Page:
Date of Award

5-2010

Document Type

Open Access Dissertation

Degree Name

Doctor of Philosophy (PhD)

Degree Program

Molecular and Cellular Biology

First Advisor

Barbara A. Osborne

Second Advisor

Juan Anguita

Third Advisor

Lisa Minter

Subject Categories

Cell Biology

Abstract

It is widely accepted that activating mutations of genes encoding the Notch family of transmembrane receptors, specifically Notch1, are associated with oncogenic transformation. Previous data from our lab has shown that an active form of Notch1 (NICD) provides protection against apoptosis in D011.10 T cells; and that this effect may be attributed to NICD binding the pro-apoptotic protein Nur77. Nur77 is an immediate early gene that is upregulated during both negative selection of thymocytes and activation-induced apoptosis in D011.10 T cells. Nur77 upregulation is tightly regulated and requires MEF2D, NFAT, and the transcriptional co-activator, p300, to effectively respond to apoptotic stimuli. Here, we show that NICD has the ability to interfere with the transcription of Nur77, and that this interference is directly related to the inability of p300 to bind the Nur77 promoter in the presence of NICD. We also show that blocking Notch activation, through inhibition of gamma secretase or shRNA directed against Notch1, in T cell acute lymphoblastic leukemia (T-ALL) cell lines restores Nur77 expression in response to apoptotic stimuli. These observations support a mechanism by which NICD over-expression can suppress the activation of a known pro-apoptotic molecule, and further suggests this mechanism may operate in T-ALL.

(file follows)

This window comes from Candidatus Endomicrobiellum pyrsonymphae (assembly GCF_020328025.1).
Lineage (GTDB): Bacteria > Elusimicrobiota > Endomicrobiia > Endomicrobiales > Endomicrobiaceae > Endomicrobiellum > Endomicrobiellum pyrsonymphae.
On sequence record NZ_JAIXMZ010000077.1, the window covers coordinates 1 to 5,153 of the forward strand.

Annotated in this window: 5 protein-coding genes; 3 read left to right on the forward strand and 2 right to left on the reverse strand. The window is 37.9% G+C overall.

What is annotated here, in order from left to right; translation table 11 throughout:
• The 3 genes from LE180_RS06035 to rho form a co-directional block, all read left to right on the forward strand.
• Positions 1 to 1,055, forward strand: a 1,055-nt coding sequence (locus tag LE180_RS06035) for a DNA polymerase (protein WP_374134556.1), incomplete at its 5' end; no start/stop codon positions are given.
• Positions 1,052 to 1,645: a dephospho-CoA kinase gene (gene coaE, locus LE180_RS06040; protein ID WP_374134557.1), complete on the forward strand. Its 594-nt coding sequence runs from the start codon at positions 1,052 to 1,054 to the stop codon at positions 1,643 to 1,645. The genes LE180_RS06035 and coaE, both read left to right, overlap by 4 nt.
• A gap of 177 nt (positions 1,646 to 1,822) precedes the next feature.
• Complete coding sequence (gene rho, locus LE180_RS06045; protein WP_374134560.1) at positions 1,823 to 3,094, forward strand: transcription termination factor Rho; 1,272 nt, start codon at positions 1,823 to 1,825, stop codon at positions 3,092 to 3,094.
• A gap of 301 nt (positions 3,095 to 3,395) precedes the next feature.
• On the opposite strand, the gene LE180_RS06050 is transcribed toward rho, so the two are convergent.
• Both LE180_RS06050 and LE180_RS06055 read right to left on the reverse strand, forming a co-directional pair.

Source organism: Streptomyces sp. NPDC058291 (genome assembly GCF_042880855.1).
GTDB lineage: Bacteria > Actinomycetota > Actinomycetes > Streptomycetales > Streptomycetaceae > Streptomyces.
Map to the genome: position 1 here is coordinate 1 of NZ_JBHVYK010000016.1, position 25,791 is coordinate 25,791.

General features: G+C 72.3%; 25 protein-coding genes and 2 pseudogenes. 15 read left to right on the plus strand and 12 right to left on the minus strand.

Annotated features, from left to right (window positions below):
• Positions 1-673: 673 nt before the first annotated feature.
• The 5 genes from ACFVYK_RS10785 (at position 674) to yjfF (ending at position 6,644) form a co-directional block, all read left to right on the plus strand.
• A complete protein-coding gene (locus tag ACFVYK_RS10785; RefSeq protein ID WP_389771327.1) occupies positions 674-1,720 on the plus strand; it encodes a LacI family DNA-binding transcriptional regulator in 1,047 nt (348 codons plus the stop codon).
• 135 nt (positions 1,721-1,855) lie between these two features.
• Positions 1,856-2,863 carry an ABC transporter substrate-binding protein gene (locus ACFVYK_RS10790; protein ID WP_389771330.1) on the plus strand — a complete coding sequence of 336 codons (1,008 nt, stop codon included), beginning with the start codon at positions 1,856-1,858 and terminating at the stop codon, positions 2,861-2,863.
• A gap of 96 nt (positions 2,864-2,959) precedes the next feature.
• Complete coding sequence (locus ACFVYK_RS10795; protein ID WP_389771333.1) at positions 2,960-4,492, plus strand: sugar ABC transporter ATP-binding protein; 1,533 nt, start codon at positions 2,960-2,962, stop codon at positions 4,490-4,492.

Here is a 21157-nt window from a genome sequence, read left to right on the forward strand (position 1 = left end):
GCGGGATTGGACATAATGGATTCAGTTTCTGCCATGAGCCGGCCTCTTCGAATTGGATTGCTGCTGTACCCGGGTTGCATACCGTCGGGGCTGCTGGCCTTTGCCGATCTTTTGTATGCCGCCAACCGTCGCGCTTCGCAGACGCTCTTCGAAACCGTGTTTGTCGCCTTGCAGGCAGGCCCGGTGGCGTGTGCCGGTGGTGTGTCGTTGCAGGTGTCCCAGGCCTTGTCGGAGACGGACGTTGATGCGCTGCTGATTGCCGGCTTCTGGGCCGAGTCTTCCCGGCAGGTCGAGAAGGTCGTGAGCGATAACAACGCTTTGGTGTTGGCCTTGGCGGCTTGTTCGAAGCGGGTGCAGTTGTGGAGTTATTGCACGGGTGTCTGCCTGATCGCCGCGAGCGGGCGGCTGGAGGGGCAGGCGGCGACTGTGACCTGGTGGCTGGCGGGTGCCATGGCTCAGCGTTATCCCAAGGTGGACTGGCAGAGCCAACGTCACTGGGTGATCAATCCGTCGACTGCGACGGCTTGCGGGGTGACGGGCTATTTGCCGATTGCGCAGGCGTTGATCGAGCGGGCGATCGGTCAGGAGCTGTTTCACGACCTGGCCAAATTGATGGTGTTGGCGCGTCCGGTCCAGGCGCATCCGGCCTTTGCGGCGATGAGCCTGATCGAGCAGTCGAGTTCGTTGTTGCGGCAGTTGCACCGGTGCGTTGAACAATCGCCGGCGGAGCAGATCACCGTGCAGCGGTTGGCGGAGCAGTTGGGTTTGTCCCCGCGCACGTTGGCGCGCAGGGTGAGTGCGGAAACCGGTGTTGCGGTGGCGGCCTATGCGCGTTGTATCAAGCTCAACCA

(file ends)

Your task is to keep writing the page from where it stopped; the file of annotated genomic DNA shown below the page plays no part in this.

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Cell Biology Commons

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